Submitted to: Meeting Abstract
Publication Type: Abstract Only
Publication Acceptance Date: March 12, 2009
Publication Date: March 12, 2009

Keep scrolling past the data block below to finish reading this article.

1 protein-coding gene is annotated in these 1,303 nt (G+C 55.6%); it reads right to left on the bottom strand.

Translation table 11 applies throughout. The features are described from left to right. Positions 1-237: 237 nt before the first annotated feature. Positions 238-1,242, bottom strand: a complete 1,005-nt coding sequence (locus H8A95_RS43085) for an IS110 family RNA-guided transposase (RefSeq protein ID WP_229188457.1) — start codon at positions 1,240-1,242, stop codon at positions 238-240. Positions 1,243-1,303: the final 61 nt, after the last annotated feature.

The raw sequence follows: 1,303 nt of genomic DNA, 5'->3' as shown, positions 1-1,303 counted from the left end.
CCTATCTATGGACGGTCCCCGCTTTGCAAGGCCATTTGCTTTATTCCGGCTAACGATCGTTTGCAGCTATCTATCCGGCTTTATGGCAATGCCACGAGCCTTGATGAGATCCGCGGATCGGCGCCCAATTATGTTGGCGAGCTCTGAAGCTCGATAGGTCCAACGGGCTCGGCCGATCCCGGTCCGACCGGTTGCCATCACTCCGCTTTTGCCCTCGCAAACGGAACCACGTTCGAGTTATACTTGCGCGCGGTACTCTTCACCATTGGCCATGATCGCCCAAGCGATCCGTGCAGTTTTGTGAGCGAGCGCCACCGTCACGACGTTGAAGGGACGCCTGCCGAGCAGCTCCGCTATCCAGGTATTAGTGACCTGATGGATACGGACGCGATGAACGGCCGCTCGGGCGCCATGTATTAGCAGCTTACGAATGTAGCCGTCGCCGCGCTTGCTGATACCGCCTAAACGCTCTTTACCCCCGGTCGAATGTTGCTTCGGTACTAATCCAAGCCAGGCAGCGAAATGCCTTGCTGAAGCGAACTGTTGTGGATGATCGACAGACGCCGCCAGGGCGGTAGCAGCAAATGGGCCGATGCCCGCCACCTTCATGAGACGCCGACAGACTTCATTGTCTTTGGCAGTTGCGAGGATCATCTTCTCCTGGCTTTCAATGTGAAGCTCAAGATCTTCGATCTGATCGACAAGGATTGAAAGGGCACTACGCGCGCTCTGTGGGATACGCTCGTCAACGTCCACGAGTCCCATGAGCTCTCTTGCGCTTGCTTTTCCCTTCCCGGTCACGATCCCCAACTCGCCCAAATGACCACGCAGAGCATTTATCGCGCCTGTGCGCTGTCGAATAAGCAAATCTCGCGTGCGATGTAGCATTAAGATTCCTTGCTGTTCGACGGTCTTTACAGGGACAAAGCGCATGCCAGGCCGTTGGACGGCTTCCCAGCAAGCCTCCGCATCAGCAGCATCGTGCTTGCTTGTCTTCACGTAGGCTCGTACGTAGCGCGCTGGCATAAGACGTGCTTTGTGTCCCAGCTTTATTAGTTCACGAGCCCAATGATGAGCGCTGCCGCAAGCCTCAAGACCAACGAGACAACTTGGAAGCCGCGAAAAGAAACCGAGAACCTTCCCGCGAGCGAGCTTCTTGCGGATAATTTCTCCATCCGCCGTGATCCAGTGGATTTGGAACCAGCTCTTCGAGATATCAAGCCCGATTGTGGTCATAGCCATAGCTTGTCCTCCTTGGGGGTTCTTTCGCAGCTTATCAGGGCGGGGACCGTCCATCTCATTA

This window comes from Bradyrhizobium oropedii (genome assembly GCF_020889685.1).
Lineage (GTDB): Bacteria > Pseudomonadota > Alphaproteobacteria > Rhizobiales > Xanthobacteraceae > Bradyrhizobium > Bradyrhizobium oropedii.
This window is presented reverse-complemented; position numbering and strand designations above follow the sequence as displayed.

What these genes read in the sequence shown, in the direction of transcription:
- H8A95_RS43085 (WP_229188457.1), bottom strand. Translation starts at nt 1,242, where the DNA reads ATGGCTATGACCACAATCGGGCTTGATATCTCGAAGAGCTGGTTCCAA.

Citation: Jaradat, A.A. 2009. Metrics of Climate Change Impact and Adaptation of Physiologically-diverse Crops [abstract]. IOP Conference Series: Earth and Environmental Science. Paper No. 372021. Technical Abstract: Climate change is predicted to be most pronounced at high latitudes and is expected to cause a net loss of agro-ecosystem carbon (C) and a positive feedback to global warming. Nevertheless, demand for food, feed, fiber and bioenergy continues to be a major driver of global climate change, especially in the cropping systems of the upper Midwest (UMW) of the USA. Precipitation, temperature and length of the growing season (measured in growing degree days (GDD)) are expected to impact agriculture in these high-production cropping systems in which average farm yields ~70% of yield potential presently. Significant scientific advances, critical to understand and quantify response indicators of crop plants to climate and management stresses, are crucial in formulating regulatory, technological, and policy changes needed to successfully mitigate the contribution of agriculture to climate change and to adapt agriculture to climate change. The objectives of a series of long-term studies were to quantify the impact of climate change on (1) plant architecture, seed characteristics and yield interrelationships; and on (2) dry matter (DM) partitioning and the C:Nitrogen:Phosphorus (C:N:P) ratio in the mature seed and its impact on yield. Additionally, measured and simulated data were used to (3) predict the climate-adjusted genetic yield potential ceiling for carbohydrates-, protein-, and oil-producing crops; and to (4) develop a model-based risk assessment of crop production under the most likely climate change scenarios by 2058. Multi-year fractional factorial experiments were conducted to study the impact of multiple climatic variables and management factors on corn (Zea mays L.); sweet sorghum [Sorghum bicolor (L.) Moench]; soybean [Glycine max (L.) Merr.]; wheat (Triticum aestivum L. and Triticum durum L.); chickpea (Cicer arietinum L.); safflower (Cartahmus tinctorius L.); and Cuphea spp. (Cuphea viscosissima x C. lanceolata), a semi-domesticated oil-producing bioenergy crop in the UMW (45º 41' N, 95º 48' W, elevation 370 m). Multi-year data were collected from greenhouse experiments and from permanent geo-referenced sampling sites established within long-term field experiments on soil (physical and chemical properties), and plant variables (phenotypic plasticity, allocation of DM, C, N, and P to roots, stems, leaves, and seed of two contrasting genotypes of each crop species). Current and simulated weather variables [temperature, solar irradiance, rainfall, and actual (ET) and potential (PET) evapo-transpiration] were used in conjunction with current (380 ppm; 2008) and projected (~800 ppm; 2058) levels of carbon dioxide in simulating crop response to likely climate change scenarios. Yield potential under the relatively short growing season in the UMW was determined for each crop in the field by the amount of incident solar radiation, temperature, and population density. Dry matter, C, and N partitioned to plant organs and to the mature seed under no-stress were estimated under controlled conditions in growth chambers and used as a baseline for comparison with their respective estimates under stress conditions and simulation results. Results of empirical analyses [fractal dimension (Do) of plant architecture, partial least squares (PLS) regression, and restricted maximum likelihood (REML) for variance components estimation] and modeling [feed-forward, back-propagation Artificial Neural Networks (ANN)] studies indicated large inter- and intra-species contrasts in response to single and multiple, interacting stress factors and their impact on seed characteristics (e.g., weight and C:N:P ratio) and grain yield. The variance in DM, C, N, and P partitioned among and within species, and among organs within species (VAR) indicated that crops differed as to their adaptive capacity to likely climate change scenarios, and that VAR plays a critical role in determining the magnitude of response to climate change and management options. The Do estimates of monocots (corn<sorghum <wheat) were significantly less impacted by stress factors than those of dicots (chickpea< soybean<safflower<Cuphea spp.). Variation in Do accounted for a larger portion of variance in grain yield of dicots (R2=0.87) than monocots (R2=0.73) and among dicots of the more- (soybean and Cuphea sp.; R2=0.92) than the less-indeterminate (chickpea and safflower; R2=0.85) species. The largest portion of variation in DM, C, N, and P partitioned to the seed were generally accounted for by species, followed, in decreasing order, by GDD, temperature, population density, and their 2- and 3-way interactions with years. Climate factors and management options that would maximize seed weight and seed-sequestered C, N, and P in the carbohydrates-, protein-, and oil-producing species were species-specific with temperature and population density being common to all species. Seed weight and seed C:N:P ratio were strongly correlated, and were the least impacted by stress factors. However, they exhibited significant and variable, moderate to strong correlation with grain yield, especially under stress. Management options that create the most appropriate micro-climate and promote optimum expression of plant architecture (i.e., large Do) were more important for DM accumulation in the early-planted (e.g., wheat) than the late-planted (e.g., soybean and Cuphea spp.) crops. The gap between actual and climate-adjusted genetic yield potential ceiling was the smallest for the carbohydrates-producing crops (corn and sorghum), and steadily increased for the carbohydrates and protein- (wheat and chickpea), protein and oil- (soybean), and oil-producing crops (safflower and Cuphea spp.). Feed-forward, back-propagation ANNs approximated the nonlinear yield function relating crop yield to stress factors. The optimum combination of input factors was crop-specific and allowed ANNs to predict yields 50-65% larger than the maximum measured yield used in the training phases of the ANNs. Trained ANNs predicted crop yields with large R2 (0.70-0.86) values; when subjected to sensitivity, analyses indicated that mid-July rainfall followed in decreasing order by ET/PET, N, GDD, mid-August rainfall, and planting density were the most important factors impacting the accuracy of yield predictions. Risk analysis of possible impacts of climate change on crop production was based on a conditional probability of not exceeding the critical yield threshold for each crop in at least 50% of years using 100 climate change scenarios for all crops. Very low (<25), low (26-50), medium (51-75) and large (>75%) conditional probabilities were encountered 52, 23, 15, and 10% of the time. Wheat, corn, and soybean had the smallest; safflower and sorghum had intermediate; whereas, chickpea and Cuphea spp. had the largest conditional probabilities. A composite index, based on a normalized matrix of impact and adaptation metrics under the most likely climate change scenario in the study area was developed and validated for single crops and crop sequences and is being used to predict effectiveness of adaptation in a dynamic spatio-temporal context.